Biden administration warns of impacts to updated vaccine production as it pushes lawmakers for more Covid funding

The warning comes as scientists are working to develop new vaccines that would offer additional protection from infection and severe illness from new variants. The US Food and Drug Administration will make a decision as soon as June on an updated new vaccine, senior administration official told CNN on Monday, based on data from manufacturers Moderna and Pfizer.

That vaccine would be used in the fall and winter, the official said, but warned there will not be resources to procure and distribute a bivalent vaccine — a vaccine that would combine a currently approved vaccine with an Omicron-specific vaccine, for example — without additional funding from Congress.

White House Covid-19 response coordinator Dr. Ashish Jha confirmed White House warnings Sunday that the US could potentially see 100 million Covid-19 infections this fall and winter. And Jha has been communicating that message directly to lawmakers on Capitol Hill, the senior administration official said, as he makes the case to members in both parties and both chambers of Congress for the $22.5 billion in funding the White House has been advocating for months.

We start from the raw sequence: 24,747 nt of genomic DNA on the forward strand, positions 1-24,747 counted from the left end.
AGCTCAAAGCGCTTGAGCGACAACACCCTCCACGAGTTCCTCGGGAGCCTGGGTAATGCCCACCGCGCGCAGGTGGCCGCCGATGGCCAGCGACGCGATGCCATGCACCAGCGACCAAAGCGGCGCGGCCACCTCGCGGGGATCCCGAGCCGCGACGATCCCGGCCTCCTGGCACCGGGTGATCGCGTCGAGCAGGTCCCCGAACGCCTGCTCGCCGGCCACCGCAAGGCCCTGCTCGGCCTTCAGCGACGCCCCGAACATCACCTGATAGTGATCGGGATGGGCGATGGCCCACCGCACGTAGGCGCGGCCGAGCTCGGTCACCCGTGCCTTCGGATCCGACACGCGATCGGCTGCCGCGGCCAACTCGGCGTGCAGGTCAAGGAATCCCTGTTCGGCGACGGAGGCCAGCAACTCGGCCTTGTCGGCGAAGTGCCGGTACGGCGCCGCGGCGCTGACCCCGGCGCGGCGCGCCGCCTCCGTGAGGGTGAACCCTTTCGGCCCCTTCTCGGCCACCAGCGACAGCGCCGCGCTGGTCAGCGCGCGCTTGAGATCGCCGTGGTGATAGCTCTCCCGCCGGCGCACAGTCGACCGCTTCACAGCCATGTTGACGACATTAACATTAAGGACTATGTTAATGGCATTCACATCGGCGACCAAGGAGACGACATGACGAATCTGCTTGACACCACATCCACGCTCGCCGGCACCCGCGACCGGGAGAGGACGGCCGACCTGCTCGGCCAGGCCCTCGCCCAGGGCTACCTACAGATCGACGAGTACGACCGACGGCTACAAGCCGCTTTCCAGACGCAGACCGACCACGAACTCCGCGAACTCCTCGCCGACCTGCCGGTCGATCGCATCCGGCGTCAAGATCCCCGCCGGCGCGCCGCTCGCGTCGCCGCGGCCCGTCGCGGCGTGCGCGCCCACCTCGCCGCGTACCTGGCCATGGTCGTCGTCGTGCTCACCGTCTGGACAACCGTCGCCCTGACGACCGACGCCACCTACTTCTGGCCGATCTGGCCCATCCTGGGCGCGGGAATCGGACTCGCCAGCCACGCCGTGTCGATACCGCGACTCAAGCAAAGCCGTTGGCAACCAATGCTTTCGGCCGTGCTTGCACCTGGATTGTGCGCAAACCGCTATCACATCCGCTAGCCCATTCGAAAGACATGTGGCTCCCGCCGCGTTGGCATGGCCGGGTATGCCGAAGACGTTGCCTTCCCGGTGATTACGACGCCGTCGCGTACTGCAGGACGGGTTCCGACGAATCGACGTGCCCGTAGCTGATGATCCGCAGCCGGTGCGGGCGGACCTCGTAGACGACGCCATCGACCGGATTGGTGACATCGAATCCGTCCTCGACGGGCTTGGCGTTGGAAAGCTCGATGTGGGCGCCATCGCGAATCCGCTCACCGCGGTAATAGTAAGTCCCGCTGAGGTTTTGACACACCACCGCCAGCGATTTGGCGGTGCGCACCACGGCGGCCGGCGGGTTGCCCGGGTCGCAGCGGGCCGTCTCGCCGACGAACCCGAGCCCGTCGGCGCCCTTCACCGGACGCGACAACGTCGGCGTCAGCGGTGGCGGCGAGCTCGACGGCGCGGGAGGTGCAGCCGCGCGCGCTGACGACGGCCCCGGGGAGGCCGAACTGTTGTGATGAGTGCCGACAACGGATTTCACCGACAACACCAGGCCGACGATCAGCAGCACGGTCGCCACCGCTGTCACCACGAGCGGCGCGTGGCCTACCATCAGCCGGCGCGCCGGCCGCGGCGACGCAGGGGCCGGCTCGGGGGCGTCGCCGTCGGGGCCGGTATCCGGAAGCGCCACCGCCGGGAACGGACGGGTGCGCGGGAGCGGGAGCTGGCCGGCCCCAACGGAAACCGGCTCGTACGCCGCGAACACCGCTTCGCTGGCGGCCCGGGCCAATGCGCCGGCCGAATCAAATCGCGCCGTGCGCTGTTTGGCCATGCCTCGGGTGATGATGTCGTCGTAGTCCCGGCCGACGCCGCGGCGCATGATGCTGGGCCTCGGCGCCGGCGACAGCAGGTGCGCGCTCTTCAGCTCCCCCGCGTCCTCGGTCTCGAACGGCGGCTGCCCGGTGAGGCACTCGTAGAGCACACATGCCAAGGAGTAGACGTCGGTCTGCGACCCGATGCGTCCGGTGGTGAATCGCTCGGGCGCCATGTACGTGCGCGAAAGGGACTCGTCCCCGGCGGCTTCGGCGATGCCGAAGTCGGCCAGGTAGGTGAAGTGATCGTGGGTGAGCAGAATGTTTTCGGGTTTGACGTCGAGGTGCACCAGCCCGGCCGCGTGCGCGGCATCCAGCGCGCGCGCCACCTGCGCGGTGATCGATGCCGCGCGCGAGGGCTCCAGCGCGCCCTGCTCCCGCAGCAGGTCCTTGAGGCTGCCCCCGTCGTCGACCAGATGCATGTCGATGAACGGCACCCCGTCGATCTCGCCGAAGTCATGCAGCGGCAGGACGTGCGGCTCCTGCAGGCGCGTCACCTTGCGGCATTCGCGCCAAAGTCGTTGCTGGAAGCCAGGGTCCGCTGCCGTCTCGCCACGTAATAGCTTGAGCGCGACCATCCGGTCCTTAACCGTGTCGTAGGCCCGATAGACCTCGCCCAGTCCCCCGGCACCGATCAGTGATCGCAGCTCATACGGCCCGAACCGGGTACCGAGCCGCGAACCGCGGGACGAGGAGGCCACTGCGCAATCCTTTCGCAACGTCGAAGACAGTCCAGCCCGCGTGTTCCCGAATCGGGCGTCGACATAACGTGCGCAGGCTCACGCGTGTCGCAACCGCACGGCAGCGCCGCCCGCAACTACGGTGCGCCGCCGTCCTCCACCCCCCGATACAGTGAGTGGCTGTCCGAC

Jha has had more meetings with Republicans than Democrats so far, the senior official said, as Congress remains entangled in disagreement about if and how to proceed with the $22.5 billion funding request. Last month, negotiators were able to reach an agreement on a scaled-back $10 billion package, but Congress left Washington in April without passing that bipartisan bill amid a disagreement over the Title 42 immigration policy — a pandemic-era rule that allowed migrants to be returned immediately to their home countries citing a public health emergency.

Jha’s meetings on Capitol Hill began after the Easter recess but have yet to produce a deal. His message in those meetings: a future wave will affect all Americans, regardless of party.

The projections of 100 million potential US Covid-19 infections, the senior official said, are median estimates for infections from October through February or March, projected through both internal White House models and conversations with experts, but the official was unable to say which models the White House is specifically using. That number is an average projection of what would happen without any major new variants and without the additional resources from Congress for testing, treatments and vaccines.

The officials also expressed concern about the virus’ current trajectory as infections are rising across the country, driven by the BA.2 and the BA.2.12.1 variants. While there is some optimism that the virus’ surge in the Northeast region of the US did not lead to a significant rise in hospitalizations and deaths, this part of the country has a higher level of vaccinations and booster shots compared with other regions. As infections rise in areas with less protections, there could be more hospitalizations and deaths.

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